GPA: I am the poster-child for not giving a hell ass damn. (Moreover: having gotten good grades in Semester One, I am entirely without motivation to do so again. I have proven to my satisfaction it can be done. Proving it five more times is the sum of redundancy.)

SURVEY: The entirety of the entire first semester could have been imparted to me by a week spent reading the material, alone. By two days, maybe, spent reading material better organized for the direct imparting of what-needs-be-known. Classes were unnecessary. Useless. Beyond a doubt.

IVY EICHMANN: Law school is designed to be aggressive. It is unpleasant. Not terribly so – no tears here. But if it helps anybody to learn, I am not they. I find it at worst distracting, and at best, wholly goddam dull.

As a result I am quite unsure if it *does* beat manual labor. Over the last few weeks I have come uncomfortably close to deciding, quite firmly, that it does not. I have walked out of classes. I have walked out in a rage. I have been able to sit through some classes only by spending the entire class reading Pound on my tablet. In this little world, no centaurs for ants to be.

Would I pass the courses, if I could teach myself the material on my own? Would I ace them? Would I get better grades than if I did not? Yes, yes, and yes – though the latter is difficult, as I received a handful of perfect As already.

Mandatory attendance is evil. This I believe.

It began as easy. It has gotten easier. As I grow more accustomed to the process, any challenge it once possessed has leached out entirely. Now it is an endurance sport, and the things I am enduring are mostly things I do not feel good about ignoring: like the fact that I’m not challenged, not learning, and WASTING TIME.

It is excruciating because I know that it should be. The only way to make the pain go away is to take a deep breath – and hold it.


Since I was much younger I have said that a fitting epitaph for me would be: “Here lies David Axel Kurtz. He didn’t like school.”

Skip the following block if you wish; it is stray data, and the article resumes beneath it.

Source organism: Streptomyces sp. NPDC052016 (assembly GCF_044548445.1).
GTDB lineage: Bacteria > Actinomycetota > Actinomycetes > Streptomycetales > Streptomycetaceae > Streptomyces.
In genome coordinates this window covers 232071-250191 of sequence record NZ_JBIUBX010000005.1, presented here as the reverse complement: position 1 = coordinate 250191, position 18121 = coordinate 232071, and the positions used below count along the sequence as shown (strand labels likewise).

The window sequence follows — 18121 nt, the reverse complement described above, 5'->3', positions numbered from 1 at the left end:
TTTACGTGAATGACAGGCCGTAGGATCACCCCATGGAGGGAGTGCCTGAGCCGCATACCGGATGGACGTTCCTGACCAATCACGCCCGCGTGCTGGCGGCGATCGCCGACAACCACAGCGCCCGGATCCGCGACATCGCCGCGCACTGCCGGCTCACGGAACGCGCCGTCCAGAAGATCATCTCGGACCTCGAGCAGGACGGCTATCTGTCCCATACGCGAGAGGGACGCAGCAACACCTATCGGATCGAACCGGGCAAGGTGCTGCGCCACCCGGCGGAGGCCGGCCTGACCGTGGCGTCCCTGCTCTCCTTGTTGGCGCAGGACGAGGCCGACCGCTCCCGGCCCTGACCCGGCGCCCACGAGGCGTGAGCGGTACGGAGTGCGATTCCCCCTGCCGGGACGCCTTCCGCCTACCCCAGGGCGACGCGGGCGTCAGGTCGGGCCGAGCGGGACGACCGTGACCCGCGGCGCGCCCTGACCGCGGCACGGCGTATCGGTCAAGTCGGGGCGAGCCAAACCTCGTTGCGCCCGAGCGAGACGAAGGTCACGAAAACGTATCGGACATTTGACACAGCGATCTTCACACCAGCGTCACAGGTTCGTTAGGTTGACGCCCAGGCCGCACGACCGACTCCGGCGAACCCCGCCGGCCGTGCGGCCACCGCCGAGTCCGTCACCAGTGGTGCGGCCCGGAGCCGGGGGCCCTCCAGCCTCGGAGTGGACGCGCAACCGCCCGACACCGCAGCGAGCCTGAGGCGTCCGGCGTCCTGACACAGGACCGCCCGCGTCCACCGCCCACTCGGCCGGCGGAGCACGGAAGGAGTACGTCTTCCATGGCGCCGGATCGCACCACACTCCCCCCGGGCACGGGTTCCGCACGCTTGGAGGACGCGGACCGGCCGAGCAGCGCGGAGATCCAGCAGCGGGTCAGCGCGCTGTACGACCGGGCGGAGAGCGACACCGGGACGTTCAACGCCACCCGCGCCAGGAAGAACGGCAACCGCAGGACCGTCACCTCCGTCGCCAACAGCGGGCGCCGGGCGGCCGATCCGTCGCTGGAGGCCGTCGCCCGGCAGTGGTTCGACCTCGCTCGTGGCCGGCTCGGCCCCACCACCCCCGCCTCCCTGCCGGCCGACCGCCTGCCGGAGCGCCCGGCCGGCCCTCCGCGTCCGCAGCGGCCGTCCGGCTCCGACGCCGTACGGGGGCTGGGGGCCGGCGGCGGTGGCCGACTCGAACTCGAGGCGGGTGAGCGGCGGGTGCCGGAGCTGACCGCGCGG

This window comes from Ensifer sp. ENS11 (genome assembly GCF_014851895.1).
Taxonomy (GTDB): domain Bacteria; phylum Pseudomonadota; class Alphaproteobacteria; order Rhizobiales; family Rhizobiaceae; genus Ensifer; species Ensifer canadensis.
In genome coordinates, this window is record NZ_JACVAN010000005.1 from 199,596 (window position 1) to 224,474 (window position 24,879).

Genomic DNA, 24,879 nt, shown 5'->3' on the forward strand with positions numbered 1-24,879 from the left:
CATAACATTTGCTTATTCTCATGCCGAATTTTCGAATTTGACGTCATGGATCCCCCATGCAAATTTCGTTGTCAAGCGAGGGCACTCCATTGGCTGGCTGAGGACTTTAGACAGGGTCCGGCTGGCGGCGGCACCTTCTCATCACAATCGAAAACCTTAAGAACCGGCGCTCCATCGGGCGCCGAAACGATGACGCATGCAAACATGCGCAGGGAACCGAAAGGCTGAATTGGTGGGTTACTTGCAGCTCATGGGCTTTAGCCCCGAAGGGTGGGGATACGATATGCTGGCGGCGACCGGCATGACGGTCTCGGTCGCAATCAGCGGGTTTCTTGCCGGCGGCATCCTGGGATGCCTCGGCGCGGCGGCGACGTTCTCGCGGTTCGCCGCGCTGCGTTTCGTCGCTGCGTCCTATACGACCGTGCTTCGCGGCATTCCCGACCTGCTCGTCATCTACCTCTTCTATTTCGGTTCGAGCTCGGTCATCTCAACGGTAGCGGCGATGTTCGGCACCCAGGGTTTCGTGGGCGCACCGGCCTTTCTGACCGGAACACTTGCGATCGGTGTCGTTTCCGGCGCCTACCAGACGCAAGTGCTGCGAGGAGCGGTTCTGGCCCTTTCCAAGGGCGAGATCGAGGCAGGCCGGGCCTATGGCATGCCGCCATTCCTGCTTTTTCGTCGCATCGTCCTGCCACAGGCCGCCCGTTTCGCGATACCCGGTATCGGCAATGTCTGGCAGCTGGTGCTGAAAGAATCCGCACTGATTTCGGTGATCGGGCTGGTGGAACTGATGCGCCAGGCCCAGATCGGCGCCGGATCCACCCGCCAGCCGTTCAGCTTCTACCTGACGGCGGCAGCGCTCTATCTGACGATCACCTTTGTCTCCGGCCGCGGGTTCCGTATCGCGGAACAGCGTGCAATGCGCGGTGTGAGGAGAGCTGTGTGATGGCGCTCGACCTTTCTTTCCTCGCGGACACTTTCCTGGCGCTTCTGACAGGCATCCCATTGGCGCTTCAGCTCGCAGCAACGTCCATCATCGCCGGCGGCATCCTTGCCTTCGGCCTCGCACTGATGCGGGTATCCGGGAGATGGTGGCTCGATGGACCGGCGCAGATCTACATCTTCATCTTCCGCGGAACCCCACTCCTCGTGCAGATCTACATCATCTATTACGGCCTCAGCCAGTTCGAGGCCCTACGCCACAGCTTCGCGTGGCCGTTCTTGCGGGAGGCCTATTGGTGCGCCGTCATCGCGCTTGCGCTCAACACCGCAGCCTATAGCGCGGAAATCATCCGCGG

You might be asking, why, then, did I return to the academy? This question I have been asking myself, until I have to tell myself quite forcefully to Shut Up. Allowing myself only one chide: how, how, could I have been so fucking stupid.

My intentions were pure. It was to be a means to an end. I want to do things with myself. I want to organize, to manage, to lead. I want to problem-solve. I want to cut Gordian knots, and untie them, and tie them tighter, as is called for. I want to Do Stuff, god dammit. I don’t want to be bored. Law school is a route one may take, to a shining city and its name Not Bored.

But that is only a general description of ends. I have not been able to define them the better. Tinker, Tailor, Soldier… unknown. Some ideas. Some guesses. Much based on what I’ve read about, having, despite my best efforts, seen not much. A lawyer? Perchance. One of the thousand of Professions or lives wherein a legal education would be of benefit? Not unlikely. A foot in the door to a thousand jobs and a thousand more besides? Most certainly.

Maybe not one city, but a thousand, and any one to satisfy. Law school seemed most able to move me nearer them. It would take away few options, and give many. It would be of use no matter what I did. And let us be quite honest: I had no other option. I could not think of any. None to find. And I searched, high and low. No door my foot to get in; I couldn’t find what to do. At least this would give me something to do.

But this is focusing on ends. So far it has not provided any, but this is not unexpected. I have little time to apply for work – for associateships six months’ in the future. I have no time to take up work here-and-now. Many good discussions to be had as to what I wish to accomplish, and how best to get there. If in three years, or even in one, I find it has helped me or no, we may discuss its utility in regards to ends.

So means, then. How is law school?

It’s awful.